Locklear, Hayes A.; Natalie Schilling-Estes, Walt Wolfram, and Clare J. Dannenberg. A dialect dictionary of Lumbee English. Raleigh, NC; The North Carolina Language and Life Project, North Carolina State U, June 1996. 18 pages.
Gives a sampling of vocabulary words from Lumbee English. The choices are a mixture of words found only among the Lumbee, words found in other isolated areas, and words commonly used in the South. For each word, provides part of speech, a definition, and a sentence illustrating its use. Some examples include a- (prefix for verbs or adverbs ending in -ing), buddy row, conjure, cuz, ellick, I'm (used as a contructed form of I have), jubous, juvember, kiver (older pronunciation of cover), lighterd, Lum, malahack, mommuck (up), pocosin, pure arnt, pyert, shet (of), and toten.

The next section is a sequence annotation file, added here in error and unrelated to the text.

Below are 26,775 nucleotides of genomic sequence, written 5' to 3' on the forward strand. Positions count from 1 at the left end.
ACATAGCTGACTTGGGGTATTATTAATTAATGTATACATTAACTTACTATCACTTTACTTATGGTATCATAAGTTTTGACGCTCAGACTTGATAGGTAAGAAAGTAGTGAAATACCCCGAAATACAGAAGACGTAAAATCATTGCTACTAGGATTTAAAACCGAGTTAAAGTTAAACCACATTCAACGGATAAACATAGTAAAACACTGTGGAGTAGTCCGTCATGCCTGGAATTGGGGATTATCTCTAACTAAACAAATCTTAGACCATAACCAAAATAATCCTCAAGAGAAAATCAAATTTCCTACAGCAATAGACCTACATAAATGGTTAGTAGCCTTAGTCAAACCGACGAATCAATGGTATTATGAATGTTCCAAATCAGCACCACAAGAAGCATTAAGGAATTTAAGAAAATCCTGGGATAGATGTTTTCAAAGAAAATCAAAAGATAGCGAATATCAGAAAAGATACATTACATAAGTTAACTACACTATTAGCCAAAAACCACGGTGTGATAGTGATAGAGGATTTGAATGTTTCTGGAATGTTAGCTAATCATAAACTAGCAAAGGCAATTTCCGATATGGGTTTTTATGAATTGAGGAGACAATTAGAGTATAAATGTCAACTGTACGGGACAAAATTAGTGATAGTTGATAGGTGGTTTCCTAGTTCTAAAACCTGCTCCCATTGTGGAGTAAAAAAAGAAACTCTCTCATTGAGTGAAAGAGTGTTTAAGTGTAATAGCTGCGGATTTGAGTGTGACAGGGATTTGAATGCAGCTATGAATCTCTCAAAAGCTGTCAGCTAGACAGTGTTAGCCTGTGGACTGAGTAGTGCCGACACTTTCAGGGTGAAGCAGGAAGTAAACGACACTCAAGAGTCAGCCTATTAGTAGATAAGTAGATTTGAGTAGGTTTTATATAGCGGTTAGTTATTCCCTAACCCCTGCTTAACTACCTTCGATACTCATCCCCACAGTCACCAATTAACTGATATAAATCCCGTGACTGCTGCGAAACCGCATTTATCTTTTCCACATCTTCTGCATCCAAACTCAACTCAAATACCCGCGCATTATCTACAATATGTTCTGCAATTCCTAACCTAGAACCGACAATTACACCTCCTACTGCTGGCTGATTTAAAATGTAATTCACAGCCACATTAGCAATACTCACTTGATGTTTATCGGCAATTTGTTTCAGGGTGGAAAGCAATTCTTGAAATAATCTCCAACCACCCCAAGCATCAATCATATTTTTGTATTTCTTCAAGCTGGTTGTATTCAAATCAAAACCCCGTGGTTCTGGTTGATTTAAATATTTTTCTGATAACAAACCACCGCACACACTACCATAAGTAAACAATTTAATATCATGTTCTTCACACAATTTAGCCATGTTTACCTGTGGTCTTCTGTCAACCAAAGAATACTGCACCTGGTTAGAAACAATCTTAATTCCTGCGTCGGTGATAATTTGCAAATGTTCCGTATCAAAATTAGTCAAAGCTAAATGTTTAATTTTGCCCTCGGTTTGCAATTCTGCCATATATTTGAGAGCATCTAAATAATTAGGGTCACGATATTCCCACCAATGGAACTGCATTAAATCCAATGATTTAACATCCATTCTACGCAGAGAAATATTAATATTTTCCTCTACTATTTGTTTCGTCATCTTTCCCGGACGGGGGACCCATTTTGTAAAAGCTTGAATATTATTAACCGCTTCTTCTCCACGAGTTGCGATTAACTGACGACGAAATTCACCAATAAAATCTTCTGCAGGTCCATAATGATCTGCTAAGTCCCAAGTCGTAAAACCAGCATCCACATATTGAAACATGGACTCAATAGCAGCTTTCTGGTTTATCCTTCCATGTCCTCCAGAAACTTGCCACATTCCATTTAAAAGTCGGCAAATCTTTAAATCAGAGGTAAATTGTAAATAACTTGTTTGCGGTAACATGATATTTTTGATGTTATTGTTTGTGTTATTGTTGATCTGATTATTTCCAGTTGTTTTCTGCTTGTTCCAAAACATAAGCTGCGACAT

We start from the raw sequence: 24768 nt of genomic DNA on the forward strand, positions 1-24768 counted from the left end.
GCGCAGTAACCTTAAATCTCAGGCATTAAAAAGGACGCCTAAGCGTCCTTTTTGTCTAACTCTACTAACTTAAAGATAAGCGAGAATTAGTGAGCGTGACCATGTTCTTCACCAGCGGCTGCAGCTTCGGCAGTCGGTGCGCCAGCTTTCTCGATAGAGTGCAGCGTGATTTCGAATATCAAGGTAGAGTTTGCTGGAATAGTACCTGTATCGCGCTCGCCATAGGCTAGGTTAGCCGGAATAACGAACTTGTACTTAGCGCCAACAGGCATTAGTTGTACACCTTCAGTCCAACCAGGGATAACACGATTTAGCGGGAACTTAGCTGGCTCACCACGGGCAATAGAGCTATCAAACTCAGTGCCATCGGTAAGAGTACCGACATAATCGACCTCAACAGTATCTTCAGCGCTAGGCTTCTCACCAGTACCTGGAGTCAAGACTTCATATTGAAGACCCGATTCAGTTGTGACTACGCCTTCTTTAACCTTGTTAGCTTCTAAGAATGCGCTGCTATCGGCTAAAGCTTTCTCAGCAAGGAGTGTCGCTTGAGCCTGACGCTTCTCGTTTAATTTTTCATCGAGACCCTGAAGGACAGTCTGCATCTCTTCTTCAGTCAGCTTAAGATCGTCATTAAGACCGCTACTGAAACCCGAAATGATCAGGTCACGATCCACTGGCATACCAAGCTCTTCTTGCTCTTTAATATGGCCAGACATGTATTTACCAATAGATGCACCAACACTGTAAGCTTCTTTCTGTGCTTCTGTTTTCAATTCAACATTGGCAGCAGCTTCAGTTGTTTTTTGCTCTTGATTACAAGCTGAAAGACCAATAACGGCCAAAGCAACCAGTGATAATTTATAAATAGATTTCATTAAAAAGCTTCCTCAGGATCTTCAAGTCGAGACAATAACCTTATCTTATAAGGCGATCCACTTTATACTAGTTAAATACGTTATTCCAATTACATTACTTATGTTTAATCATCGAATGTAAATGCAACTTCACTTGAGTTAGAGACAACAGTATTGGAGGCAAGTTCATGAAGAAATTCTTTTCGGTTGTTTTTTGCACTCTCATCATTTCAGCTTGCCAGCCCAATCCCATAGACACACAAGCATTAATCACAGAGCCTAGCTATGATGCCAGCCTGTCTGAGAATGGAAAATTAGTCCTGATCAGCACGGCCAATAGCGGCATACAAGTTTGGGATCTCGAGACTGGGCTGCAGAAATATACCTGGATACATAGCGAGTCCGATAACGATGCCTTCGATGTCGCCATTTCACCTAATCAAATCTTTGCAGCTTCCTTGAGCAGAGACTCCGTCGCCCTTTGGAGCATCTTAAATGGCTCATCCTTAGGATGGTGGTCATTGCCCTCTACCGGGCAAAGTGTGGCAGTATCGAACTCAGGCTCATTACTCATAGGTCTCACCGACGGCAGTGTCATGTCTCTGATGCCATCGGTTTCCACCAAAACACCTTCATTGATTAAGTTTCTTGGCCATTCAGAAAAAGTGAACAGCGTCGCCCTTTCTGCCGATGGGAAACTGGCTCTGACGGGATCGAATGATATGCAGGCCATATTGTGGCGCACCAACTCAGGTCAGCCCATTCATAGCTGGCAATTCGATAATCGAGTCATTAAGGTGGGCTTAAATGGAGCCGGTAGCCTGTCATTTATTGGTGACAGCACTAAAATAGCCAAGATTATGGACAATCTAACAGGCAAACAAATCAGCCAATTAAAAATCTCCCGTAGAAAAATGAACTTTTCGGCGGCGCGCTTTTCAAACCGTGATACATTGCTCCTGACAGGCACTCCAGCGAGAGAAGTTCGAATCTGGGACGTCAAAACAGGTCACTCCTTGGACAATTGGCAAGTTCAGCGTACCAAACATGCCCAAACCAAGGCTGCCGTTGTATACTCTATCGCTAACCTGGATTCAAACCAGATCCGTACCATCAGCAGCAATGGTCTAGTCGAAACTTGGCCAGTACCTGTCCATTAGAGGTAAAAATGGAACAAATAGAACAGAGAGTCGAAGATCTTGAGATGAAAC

In the introduction, the authors point out that although the Lumbee do not use only words that no other group uses, their dialect does include some words, pronunciations, and ways of combining words that are not used by whites or African Americans in Robeson County. The authors add that “Lumbee English shares the vast majority of its dialect features with other Southern English dialects, particularly Appalachian. In many ways, it is the distinct set of features rather than unique features that distinguishes this dialect from other dialects of English.”